more: i-SAIRAS Virtual Conference 19–23 October 2020

Validation and Demonstration of EROSS project: the European Robotic Orbital Support Services

Corresponding Authors: Sabrina Andiappanea, Gautier Duranda, Vincent Dubanchet, Pablo Lopez Negroa, Davide Casua, Anne Giovanninia, Jurij D’Amicoa

Abstract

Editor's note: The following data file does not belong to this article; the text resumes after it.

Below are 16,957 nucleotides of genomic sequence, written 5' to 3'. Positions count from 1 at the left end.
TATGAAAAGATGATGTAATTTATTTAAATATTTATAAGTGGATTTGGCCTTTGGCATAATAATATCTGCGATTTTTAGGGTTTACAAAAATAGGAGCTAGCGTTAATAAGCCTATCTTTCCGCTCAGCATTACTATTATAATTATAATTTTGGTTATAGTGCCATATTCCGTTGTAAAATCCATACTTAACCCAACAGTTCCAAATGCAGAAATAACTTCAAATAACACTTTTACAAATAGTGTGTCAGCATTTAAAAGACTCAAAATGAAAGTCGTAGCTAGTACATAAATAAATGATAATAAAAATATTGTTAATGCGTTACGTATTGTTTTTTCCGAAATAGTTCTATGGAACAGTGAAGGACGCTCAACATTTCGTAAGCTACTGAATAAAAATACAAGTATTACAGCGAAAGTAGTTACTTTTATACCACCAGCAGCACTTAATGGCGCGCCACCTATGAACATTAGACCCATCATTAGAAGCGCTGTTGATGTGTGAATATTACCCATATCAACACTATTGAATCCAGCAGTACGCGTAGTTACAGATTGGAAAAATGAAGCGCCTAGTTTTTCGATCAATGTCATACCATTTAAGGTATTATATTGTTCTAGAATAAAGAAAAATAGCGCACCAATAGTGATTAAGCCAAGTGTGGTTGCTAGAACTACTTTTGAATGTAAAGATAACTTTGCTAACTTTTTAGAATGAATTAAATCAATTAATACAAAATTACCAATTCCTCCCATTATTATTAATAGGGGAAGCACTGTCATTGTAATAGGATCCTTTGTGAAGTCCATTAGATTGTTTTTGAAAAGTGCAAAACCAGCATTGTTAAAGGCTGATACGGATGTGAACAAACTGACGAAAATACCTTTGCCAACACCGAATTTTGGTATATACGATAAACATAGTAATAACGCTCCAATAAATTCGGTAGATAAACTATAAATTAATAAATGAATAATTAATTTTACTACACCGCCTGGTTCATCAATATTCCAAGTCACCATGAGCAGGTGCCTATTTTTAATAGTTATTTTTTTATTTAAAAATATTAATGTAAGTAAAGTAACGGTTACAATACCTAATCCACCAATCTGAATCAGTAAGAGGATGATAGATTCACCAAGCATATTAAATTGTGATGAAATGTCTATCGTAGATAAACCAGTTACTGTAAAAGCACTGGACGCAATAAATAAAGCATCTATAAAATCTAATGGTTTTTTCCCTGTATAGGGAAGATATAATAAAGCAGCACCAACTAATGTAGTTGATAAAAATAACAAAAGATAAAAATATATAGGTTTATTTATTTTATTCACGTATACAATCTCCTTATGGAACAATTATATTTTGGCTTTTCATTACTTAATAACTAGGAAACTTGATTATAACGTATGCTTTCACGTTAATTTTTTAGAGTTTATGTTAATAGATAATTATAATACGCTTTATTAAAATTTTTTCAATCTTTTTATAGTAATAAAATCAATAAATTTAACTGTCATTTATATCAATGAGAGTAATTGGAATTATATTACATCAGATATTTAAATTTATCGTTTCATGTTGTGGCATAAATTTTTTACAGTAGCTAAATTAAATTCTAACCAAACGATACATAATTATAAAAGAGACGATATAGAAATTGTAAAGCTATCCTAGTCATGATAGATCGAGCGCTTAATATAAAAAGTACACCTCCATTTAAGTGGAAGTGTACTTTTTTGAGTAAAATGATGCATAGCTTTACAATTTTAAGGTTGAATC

The European Robotic Orbital Support Services (EROSS) project aims at developing, integrating and demonstrating the key European robotic building blocks within an autonomous solution for performing servicing tasks in orbit, and prepare for the future rendezvous missions on a longer term.EROSS assesses and demonstrates the capability of an on-orbit servicing spacecraft to perform medium and close-range rendezvous, and then to capture and manipulate a Client satellite. The Client satellite is considered collaborative and prepared as it is designed with specific features to ease the rendezvous and capture, but more importantly, to enable servicing operations such as refuelling and payload replacement by the robotic Servicer vehicle.The project embeds key European Technologies by leveraging on actuators, sensors, software frameworks and algorithms developed in previous European Projects and focuses on boosting their maturity. Firstly, it focuses on increasing their functionalities in a synergetic way, in order to enable their fast implementation and integration for a space mission in the near future. Secondly, it aims at validating their performances in representative environments for a defined mission scenario in order to increase their Technology Readiness Level (TRL).The current paper aims at presenting the mission demonstration scenario and the numerical validation of the key building blocks for the rendezvous mission, including visual sensors and capture actuators. Due to the impact of the covid19 crisis, the results presented in this paper focus on the numerical implementation of the GNC loop only, while experimental tests are delayed to 2021 and will be introduced in a future publication.The overall Guidance Navigation & Control (GNC) architecture is presented in the scope of the collaborative rendezvous considered in EROSS project. The compliance of the GNC architecture is assessed based on the resulting closed-loop performances derived from numerical simulations. These latter cover both the unitary testing of the Guidance, Navigation and Control functions in open loop, and then their integration in the closed-loop scheme to validate the overall solution performance.This project is led by Thales Alenia Space with support from GMV, National Technical University of Athens, PIAP Space, SENER, SINTEF AS, SODERN, Space Application Services, MDA and QinetiQ.